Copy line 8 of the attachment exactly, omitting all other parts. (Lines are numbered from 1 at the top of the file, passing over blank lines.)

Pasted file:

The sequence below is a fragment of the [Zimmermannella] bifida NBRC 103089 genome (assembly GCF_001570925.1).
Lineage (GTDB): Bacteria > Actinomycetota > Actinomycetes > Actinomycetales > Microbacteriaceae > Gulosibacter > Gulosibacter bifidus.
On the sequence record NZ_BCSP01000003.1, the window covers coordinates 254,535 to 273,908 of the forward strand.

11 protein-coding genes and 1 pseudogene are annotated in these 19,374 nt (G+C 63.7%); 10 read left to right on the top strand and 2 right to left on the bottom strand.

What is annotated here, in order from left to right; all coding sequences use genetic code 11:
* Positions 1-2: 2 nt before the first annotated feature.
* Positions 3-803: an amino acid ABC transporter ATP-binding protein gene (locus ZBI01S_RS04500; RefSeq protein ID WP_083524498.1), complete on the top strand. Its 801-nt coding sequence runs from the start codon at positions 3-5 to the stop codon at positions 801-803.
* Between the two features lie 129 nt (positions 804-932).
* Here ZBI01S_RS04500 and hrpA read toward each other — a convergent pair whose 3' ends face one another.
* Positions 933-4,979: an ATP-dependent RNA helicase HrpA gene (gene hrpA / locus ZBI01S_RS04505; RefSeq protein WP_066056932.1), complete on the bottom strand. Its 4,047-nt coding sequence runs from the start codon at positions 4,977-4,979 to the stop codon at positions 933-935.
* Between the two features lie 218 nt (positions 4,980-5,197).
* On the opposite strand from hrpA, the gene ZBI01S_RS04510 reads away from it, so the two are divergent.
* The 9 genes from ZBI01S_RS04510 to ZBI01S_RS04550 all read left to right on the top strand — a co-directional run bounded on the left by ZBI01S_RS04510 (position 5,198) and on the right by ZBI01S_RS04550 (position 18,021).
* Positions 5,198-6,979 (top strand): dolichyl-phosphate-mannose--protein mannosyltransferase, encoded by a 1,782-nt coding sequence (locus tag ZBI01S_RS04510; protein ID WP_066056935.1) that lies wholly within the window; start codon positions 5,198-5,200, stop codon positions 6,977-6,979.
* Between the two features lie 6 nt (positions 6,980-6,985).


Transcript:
* Between the two features lie 129 nt (positions 804-932).